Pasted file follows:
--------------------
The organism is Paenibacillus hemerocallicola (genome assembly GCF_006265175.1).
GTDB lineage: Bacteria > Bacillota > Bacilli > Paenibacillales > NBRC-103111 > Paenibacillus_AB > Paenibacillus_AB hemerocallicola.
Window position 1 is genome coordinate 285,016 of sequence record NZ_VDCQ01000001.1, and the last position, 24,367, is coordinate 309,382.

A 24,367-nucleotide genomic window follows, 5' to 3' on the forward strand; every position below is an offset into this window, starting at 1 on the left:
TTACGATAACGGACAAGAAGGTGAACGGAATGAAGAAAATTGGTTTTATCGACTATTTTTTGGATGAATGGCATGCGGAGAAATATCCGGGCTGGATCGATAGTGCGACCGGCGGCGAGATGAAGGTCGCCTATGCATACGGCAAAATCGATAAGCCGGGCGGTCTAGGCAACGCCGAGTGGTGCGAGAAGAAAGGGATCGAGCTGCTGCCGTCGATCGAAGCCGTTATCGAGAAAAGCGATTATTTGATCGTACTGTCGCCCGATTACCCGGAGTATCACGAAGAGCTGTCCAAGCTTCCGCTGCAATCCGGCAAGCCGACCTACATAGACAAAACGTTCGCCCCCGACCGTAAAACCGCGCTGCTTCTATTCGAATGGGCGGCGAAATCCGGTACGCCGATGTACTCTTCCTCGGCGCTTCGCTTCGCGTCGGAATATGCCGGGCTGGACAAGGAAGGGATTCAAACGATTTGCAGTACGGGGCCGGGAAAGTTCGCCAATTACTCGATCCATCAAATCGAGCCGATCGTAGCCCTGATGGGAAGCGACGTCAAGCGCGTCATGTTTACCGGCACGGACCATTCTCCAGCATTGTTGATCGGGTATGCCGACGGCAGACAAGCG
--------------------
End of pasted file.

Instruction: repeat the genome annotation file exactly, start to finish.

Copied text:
The organism is Paenibacillus hemerocallicola (genome assembly GCF_006265175.1).
GTDB lineage: Bacteria > Bacillota > Bacilli > Paenibacillales > NBRC-103111 > Paenibacillus_AB > Paenibacillus_AB hemerocallicola.
Window position 1 is genome coordinate 285,016 of sequence record NZ_VDCQ01000001.1, and the last position, 24,367, is coordinate 309,382.

A 24,367-nucleotide genomic window follows, 5' to 3' on the forward strand; every position below is an offset into this window, starting at 1 on the left:
TTACGATAACGGACAAGAAGGTGAACGGAATGAAGAAAATTGGTTTTATCGACTATTTTTTGGATGAATGGCATGCGGAGAAATATCCGGGCTGGATCGATAGTGCGACCGGCGGCGAGATGAAGGTCGCCTATGCATACGGCAAAATCGATAAGCCGGGCGGTCTAGGCAACGCCGAGTGGTGCGAGAAGAAAGGGATCGAGCTGCTGCCGTCGATCGAAGCCGTTATCGAGAAAAGCGATTATTTGATCGTACTGTCGCCCGATTACCCGGAGTATCACGAAGAGCTGTCCAAGCTTCCGCTGCAATCCGGCAAGCCGACCTACATAGACAAAACGTTCGCCCCCGACCGTAAAACCGCGCTGCTTCTATTCGAATGGGCGGCGAAATCCGGTACGCCGATGTACTCTTCCTCGGCGCTTCGCTTCGCGTCGGAATATGCCGGGCTGGACAAGGAAGGGATTCAAACGATTTGCAGTACGGGGCCGGGAAAGTTCGCCAATTACTCGATCCATCAAATCGAGCCGATCGTAGCCCTGATGGGAAGCGACGTCAAGCGCGTCATGTTTACCGGCACGGACCATTCTCCAGCATTGTTGATCGGGTATGCCGACGGCAGACAAGCG